The image shown uses a latticed rather than fully covered top crust.

Text Credits: Google Free eBooks || wikiHow Image Credit: wikiHOW

Sunday, February 19, 2012

Mardi Gras King Cake

"The first week of January in New Orleans starts the King cake season. King cakes first appeared after 1872, when the Rex Krewe selected the Mardi Gras colors [purple, green and gold]. The traditional King cake is a coffee cake, and is oblong and braided. It is iced with a simple icing and covered with purple, green and gold sugar."

"Each cake contains a hidden bean or small plastic baby, and custom tells that whoever finds it must either buy the next King cake or throw the next King cake party. One Mardi Gras organization uses the King cake tradition to choose the queen of its annual ball. Hundreds of King cake parties are thrown every year and hundreds of thousands of cakes are made, bought and eaten every year."

"A king cake [sometimes rendered as kingcake, kings' cake, king's cake, or three kings cake] is a type of cake associated with the festival of Epiphany in the Christmas season in a number of countries, and in other places with the pre-Lenten celebrations of Mardi Gras/Carnival."

"In the United States, Carnival is traditionally observed in the Southeastern region of the country, particularly in Mobile, Alabama, the towns and cities of the Mississippi Gulf Coast, southern Louisiana and New Orleans. In this region, the king cake is closely associated with Mardi Gras traditions and is served throughout the Carnival season, which lasts from Epiphany Eve to Fat Tuesday."

"The traditional colors of Mardi Gras are purple[for justice], green [for faith], and gold [for power]. These colors are said to have been chosen by Grand Duke Alexis Alexandrovitch Romanoff of Russia during a visit to New Orleans in 1872. This doctrine was reaffirmed in 1892, when the Rex Parade theme "Symbolism of Colors" gave the colors their meanings."

Some believe the significance of the cake's decorative colors are purple for royalty [hence the name king cake] gold for wealth [this in connection to king cake also being served during the Christmas holidays; symbolic of the 3 wise men bringing gifts to the baby Jesus], and green for good luck and monetary fortune.

Laissez Les Bons Temps Rouler!

sookie's King Cake
From Foodista

King Cake Recipe

For The Cake:
1/4 cup of butter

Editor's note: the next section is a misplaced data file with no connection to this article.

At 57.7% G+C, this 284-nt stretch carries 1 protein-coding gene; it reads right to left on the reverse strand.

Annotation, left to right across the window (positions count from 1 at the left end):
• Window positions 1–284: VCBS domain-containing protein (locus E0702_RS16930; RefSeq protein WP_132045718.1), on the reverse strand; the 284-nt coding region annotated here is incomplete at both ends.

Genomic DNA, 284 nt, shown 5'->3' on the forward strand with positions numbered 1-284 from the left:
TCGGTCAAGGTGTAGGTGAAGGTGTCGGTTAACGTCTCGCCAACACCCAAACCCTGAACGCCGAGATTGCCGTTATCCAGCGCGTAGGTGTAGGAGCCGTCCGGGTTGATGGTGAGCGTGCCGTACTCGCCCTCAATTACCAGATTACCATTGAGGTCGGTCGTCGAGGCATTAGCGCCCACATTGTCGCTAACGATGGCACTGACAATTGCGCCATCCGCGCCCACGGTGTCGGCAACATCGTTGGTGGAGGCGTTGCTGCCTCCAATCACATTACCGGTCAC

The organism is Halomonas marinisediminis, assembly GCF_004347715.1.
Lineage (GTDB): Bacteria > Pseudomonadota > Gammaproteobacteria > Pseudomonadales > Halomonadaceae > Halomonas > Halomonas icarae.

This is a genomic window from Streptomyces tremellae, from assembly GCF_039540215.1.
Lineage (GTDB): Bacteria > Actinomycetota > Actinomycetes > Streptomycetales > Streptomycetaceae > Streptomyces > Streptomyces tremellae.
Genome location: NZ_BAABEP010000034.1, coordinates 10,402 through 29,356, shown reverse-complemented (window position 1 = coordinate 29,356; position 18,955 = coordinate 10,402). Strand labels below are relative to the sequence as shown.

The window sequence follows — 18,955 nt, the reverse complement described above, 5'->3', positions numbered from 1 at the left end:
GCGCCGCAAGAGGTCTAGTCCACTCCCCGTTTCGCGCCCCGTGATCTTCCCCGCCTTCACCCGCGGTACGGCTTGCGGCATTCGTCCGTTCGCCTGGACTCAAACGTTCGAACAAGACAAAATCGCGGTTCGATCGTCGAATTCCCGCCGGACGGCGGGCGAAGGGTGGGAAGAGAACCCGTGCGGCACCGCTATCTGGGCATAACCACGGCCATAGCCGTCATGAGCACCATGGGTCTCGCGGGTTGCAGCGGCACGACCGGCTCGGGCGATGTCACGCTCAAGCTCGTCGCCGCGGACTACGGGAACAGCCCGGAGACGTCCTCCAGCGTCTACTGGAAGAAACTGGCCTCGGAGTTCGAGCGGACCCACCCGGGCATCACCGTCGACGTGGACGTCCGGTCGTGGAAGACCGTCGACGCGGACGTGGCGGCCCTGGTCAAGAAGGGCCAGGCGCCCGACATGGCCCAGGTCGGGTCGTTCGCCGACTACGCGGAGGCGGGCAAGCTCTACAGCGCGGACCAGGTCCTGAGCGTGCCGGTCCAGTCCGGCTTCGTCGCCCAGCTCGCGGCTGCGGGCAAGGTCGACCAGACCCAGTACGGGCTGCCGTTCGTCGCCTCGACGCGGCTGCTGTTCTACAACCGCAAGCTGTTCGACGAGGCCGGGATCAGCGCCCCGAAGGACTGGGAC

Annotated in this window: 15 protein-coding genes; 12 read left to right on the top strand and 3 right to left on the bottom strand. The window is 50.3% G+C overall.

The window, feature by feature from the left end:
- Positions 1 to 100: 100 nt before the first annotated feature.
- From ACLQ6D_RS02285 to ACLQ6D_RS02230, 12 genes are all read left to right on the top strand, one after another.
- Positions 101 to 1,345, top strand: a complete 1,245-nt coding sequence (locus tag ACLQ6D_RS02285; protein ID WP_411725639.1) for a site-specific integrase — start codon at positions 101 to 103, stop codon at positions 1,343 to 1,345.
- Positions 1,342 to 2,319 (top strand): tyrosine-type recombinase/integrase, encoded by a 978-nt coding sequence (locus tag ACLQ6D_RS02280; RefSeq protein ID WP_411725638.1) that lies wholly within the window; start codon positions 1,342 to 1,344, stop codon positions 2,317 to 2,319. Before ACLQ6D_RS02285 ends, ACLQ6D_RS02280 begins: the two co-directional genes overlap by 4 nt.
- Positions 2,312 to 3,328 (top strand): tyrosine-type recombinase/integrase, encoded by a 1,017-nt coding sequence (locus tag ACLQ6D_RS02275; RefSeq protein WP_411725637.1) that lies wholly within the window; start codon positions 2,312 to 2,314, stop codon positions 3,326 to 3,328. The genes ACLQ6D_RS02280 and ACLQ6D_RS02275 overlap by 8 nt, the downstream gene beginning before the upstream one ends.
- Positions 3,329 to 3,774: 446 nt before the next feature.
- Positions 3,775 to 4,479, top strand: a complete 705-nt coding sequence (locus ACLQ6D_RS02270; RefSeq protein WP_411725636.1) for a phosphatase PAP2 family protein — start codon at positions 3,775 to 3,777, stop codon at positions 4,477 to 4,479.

1 teaspoon salt
16 ounces sour cream
2 packages
dry yeast
2 eggs
6 cups to 6 1/2 of all purpose flour divided
1/2 cup sugar
1/2 teaspoon cinnamon
cup butter, softened
1/2 cup brown sugar
For The Frosting:
3 cups of sifted powdered sugar
3 tablespoons butter
5 tablespoons milk
1/4 teaspoon vanilla extract
2 drops of food coloring.
Colored Sugars:
1 1/2 cups sugar divided
2 drops of green, yellow, red and blue food coloring.

Combine 1/4 cup of butter, salt, and sour cream in saucepan. Heat until all has melted, stirring occasionally. Cool slightly.

Dissolve yeast and 1 teaspoon of sugar in warm water as according to directions on package. Let yeast stand for 10 minutes.

Add butter/ sour cream mixture, eggs, and 2 cups of flour in a large bowl. Beat at medium speed of an electric mixer for about 2 minutes or until smooth. Gradually stir in remaining 4 cups of flour to make a soft dough.

Turn dough out on a lightly floured surface and knead for about 10 minutes, until elastic. Place dough in a well greased bowl, turning to grease the top. Cover and let rise in a warm place (80-85 degrees) for one hour. Dough will double in bulk.

Combine 1/2 cup of sugar, 1/2 cup of brown sugar, melted butter, and cinnamon. Set aside.

Punch dough down and divide in half. Turn one portion of dough out onto a lightly floured surface and roll onto a 28x10 rectangle. Spread softened butter and cinnamon mixture on dough. Roll dough in jellyroll fashion, starting at one end and roll towards other end. Halfway down the roll, add filling of choice [cream cheese, chocolate, Bavarian cream, fruit filling, etc.]

Finish rolling to end and gently place dough roll seam side down on a lightly greased baking sheet. Bring ends of dough together to form an oval ring, moistening and pinching the edges together to seal.

Cover and let rise in a warm place 20 minutes.

Bake a 375 degrees for 15-20 minutes or until golden. Repeat procedure with remaining dough, butter, and cinnamon mixture.

Combine powdered sugar and butter. Add milk (at room temperature) to desired consistency for drizzling. Stir in vanilla. Divide frosting into three batches, tinting one green, one yellow, one combining red and blue for purple. Yields about 1 1/2 cups.